A former chiropractor’s office has been transformed into a specialty market selling meat, sauces, seasonings, grilling accessories and more.Owned by Maddy and Jeremy Park, Heights Meat Market is now open at 426 W. Coleman Blvd. in Mount Pleasant.Prior to its July 1 opening, the Parks moved to Charleston from Florida, where the original three Heights Meat Market locations operate. The Mount Pleasant venue is the first to open outside of the Su...
A former chiropractor’s office has been transformed into a specialty market selling meat, sauces, seasonings, grilling accessories and more.
Owned by Maddy and Jeremy Park, Heights Meat Market is now open at 426 W. Coleman Blvd. in Mount Pleasant.
Prior to its July 1 opening, the Parks moved to Charleston from Florida, where the original three Heights Meat Market locations operate. The Mount Pleasant venue is the first to open outside of the Sunshine State.
With everything from classic pork chops to Australian wagyu filet, alligator tenders, duck and even kangaroo, the new specialty shop stands out while offering products across the price spectrum.
Mount Pleasant’s new butcher shop Heights Meat Market is now open on Saturday, July 1, 2023.
Maddy Park and her husband Jeremy Park take a customer’s order at the now open Heights Meat Market in Mount Pleasant on Saturday, July 1, 2023. Andrew J. Whitaker/Staff
Kati Israel grills up samples at the now open Heights Meat Market in Mount Pleasant on Saturday, July 1, 2023. Andrew J. Whitaker/Staff
A variety of spices are seen at the now open Heights Meat Market in Mount Pleasant on Saturday, July 1, 2023. Andrew J. Whitaker/Staff
Charlie Henson, 7 (from left), Millie Henson, 8, and Jessica Henson look at the tasting bar at the now open Heights Meat Market in Mount Pleasant on Saturday, July 1, 2023. Andrew J. Whitaker/Staff
Kati Israel serves up samples at the now open Heights Meat Market on Saturday, July 1, 2023. Andrew J. Whitaker/Staff
A Japanese Wagyu beef cut is sold at the now open Heights Meat Market on Saturday, July 1, 2023. Andrew J. Whitaker/Staff
Alyssa Cleary and Shawn Cleary look at cooler at the now open Heights Meat Market on Saturday, July 1, 2023. Andrew J. Whitaker/Staff
Jeremy Park talks with a customer at the now open Heights Meat Market on Saturday, July 1, 2023. Andrew J. Whitaker/Staff
People try out sauces at the tasting bar at the now open Heights Meat Market on Saturday, July 1, 2023. Andrew J. Whitaker/Staff
Jeremy Park serves up chicken samples at the now open Heights Meat Market in Mount Pleasant on Saturday, July 1, 2023. Andrew J. Whitaker/Staff
On the weekends, Heights’ employees are cooking up samples for customers, imparting some edible entertainment into the shopping experience.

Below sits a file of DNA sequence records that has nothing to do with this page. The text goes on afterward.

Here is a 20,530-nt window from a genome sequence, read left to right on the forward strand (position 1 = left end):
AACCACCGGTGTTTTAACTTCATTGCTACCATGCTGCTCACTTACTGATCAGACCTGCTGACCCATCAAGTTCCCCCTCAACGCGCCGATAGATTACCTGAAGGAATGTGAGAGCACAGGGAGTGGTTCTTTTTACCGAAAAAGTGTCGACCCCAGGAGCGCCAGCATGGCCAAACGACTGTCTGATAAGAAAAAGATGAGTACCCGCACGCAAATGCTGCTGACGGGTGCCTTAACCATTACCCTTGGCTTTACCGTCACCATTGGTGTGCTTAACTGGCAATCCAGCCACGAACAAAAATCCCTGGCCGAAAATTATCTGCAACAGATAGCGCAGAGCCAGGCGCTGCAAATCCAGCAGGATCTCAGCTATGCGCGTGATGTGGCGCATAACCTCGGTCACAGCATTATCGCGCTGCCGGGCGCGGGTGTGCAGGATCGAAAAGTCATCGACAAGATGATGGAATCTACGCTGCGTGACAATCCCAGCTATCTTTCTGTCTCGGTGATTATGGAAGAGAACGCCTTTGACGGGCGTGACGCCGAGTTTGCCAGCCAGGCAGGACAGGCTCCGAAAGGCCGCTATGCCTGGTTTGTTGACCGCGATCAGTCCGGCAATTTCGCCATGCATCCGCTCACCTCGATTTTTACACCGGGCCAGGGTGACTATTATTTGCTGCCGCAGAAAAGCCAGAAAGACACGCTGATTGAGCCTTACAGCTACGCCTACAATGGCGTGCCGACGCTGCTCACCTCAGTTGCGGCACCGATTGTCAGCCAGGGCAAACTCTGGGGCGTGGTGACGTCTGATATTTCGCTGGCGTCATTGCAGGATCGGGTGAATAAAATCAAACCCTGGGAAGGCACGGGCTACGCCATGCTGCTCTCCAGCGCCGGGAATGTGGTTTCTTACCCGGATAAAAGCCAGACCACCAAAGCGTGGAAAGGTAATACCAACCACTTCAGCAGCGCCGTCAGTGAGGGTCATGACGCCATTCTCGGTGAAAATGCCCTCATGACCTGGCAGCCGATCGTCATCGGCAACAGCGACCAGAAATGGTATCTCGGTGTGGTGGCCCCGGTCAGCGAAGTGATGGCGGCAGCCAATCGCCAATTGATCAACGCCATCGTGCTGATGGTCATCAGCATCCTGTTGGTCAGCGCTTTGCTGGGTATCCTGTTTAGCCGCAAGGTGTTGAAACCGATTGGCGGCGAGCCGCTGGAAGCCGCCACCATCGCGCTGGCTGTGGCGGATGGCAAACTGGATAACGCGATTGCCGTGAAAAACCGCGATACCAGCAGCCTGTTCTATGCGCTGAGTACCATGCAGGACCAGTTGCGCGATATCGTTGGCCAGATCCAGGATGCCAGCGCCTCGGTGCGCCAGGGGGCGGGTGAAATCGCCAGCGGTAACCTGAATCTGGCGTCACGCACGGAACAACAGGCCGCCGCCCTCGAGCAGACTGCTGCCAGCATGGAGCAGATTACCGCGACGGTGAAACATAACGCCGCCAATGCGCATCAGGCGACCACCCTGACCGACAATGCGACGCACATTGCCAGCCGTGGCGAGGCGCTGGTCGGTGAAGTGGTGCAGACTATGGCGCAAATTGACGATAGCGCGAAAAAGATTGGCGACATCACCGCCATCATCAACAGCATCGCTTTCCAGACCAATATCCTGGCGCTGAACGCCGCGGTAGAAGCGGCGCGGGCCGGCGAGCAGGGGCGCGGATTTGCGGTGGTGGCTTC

“It’s a fun place to shop,” Maddy Park said. “If they come in on any weekend, they’re going to get some tasty treats.”
Heights Meat Market is open from 10 a.m.-6 p.m. Monday through Saturday and 10 a.m.-3 p.m. Sunday. For more information, visit heightsmeatmarket.com.
Restaurants serving oysters are plentiful in Charleston.
From casual counter service to white tablecloth fine dining, here are a few places to start your journey:
In 2014, College of Charleston alumnus Jesse Sandole opened 167 Raw as an extension of his family’s seafood market at 167 Hummock Pond Road in Nantucket, Mass. The restaurant served lobster rolls, ceviche, raw and fried oysters, pastrami-style swordfish and more. It relocated to King Street in 2020. 167 Sushi Bar now resides in its old East Bay Street location.
It’s hard to argue with an evening at this spot five minutes from Folly Beach. Enjoy cold beer and fresh oysters picked from the waters surrounding the 13-acre island daily while watching the sunset.
The 75-year-old establishment, declared a James Beard Foundation American Classic, is an essential introduction to steamed oysters. But don’t expect white tablecloth service. At Bowens, piles of oysters are dumped onto half or full trays, and guests are handed oyster knives for self-shucking. This, and the unmatched setting, makes a meal here an immersive experience and prerequisite to a classic Lowcountry oyster roast.
Chef/owner James London features what could be described as a locally focused oyster-on-the-half-shell offering, with four of the six options coming from South Carolina.
Developing strong relationships with local purveyors has helped London bolster his supply. Steamboat Creek Oyster Farm, Barrier Island Oyster Co. and Braden Oyster Farm are among the farms London works with consistently.
Delaney’s offers a rotating selection of oysters that are refreshingly cold and without a speck of shell to pollute their cleanly shucked meat. Even better, the varieties are clearly labeled with tags affixed to bamboo picks. Delaney offers at least six types of fresh oysters, along with peel-and-eat shrimp and caviar and a variety of small and large cooked seafood plates.
Fleet Landing is owned by Tradd and Weesie Newton and is housed in a 1940s-era naval debarkation building. It might just be the only downtown oyster-serving waterfront restaurant. Visited by the likes of celebrity chef Andrew Zimmern, Fleet Landing serves oysters on the half-shell with house-made cocktail sauce.